Equis ISSN 2398-2977

Flexor tendon: trauma

Contributor(s): Steve Adair, Prof Chris Proudman, Vetstream Ltd, Chris Whitton, Jarred Williams

Introduction

Print off the Owner factsheet on Tendon injuries to give to your clients.

Pathogenesis

Etiology

  • Trauma:
    • Over-reach.
    • Direct kick.
    • Kicking out at gates, metal sheeting.
    • Rolling and hitting sharp object.

Pathophysiology

  • Traumatic laceration at back of foot/limb → severance of flexor tendon(s) → loss of weight bearing capacity and stay apparatus → loss of limb stability → hyperextension of joint.
  • Hyperextension → tension and tearing of digital vessels and nerves → possible loss of digital arterial supply → limits healing capacity and → digital necrosis.
    • Partial thickness tear can → full thickness with weightbearing.
  • Calcaneal tendon:
    • Partial thickness tear can → full thickness with weight bearing.

Diagnosis

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Treatment

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Outcomes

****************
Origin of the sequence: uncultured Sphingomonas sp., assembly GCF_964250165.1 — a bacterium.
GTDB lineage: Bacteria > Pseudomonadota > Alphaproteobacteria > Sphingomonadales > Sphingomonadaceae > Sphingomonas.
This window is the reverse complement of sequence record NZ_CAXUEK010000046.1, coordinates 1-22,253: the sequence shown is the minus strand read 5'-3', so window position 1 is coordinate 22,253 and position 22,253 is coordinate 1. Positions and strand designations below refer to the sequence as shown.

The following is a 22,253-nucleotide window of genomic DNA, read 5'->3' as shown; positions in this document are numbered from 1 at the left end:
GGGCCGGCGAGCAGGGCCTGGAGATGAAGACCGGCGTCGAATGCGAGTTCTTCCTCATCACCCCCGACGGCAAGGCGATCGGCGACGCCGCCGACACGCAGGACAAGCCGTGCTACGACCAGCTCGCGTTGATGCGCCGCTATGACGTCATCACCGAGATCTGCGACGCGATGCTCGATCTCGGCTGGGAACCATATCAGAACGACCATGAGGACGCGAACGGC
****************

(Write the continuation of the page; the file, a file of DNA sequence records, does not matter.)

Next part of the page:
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Further Reading

Publications

Refereed papers

  • Recent references from PubMed and VetMedResource.
  • Everett E, Barrett J G & DeVita R (2012) Biomechanical testing of a novel suture pattern for repair of equine tendon lacerations. Vet Surg 41 (2), 278-285 PubMed.
  • Jordana M, Wilderians H, Boswell J et al (2011) Outcome after lacerations of the superficial and deep digital flexor tendons, suspensory ligament and/or distal sesamoidean ligaments in 106 horses. Vet Surg 40 (3), 277-283 PubMed.
  • Whitfield-Cargile C, Dabareiner R M & Sustaire D (2011) Use of a fetlock support brace to manage lacerations of equine flexor tendons. Equine Vet Educ 23 (1), 46-52 VetMedResource.
  • Kidd J A, Voute L C & Hewetson M (2004) Rupture of the flexor tendons of a horse secondary to a non-responsive digital sheath sepsis. Vet Rec 155 (7), 201-204 PubMed.
  • Valdes-Vasquez M A et al (1996) Evaluation of an autologus tendon graft repair method for gap healing of the deep digital flexor tendon in horses. Vet Surg 25, 342-350 PubMed.
  • Taylor D S et al (1995) Digital flexor tendon lacerations in horses; 50 cases (1975-1990). JAVMA 206 (3), 342-346 PubMed.
  • Gaughan E M et al (1995) The influence of sequential intratendinous sodium hyaluronate on tendon healing in horses. Vet Comp Ortho Trauma 8, 40-45 VetMedResource.
  • Easley K J et al (1990) Mechanical properties of four suture patterns for transected equine tendon repair. Vet Surg 19, 102-106 PubMed.

Other sources of information

  • Watkins J P et al (1999) Tendon and Ligament Disorders. In: Equine Surgery. Ed: Aver J A & Stick J A. W B Saunders Co, USA. pp 111-115.


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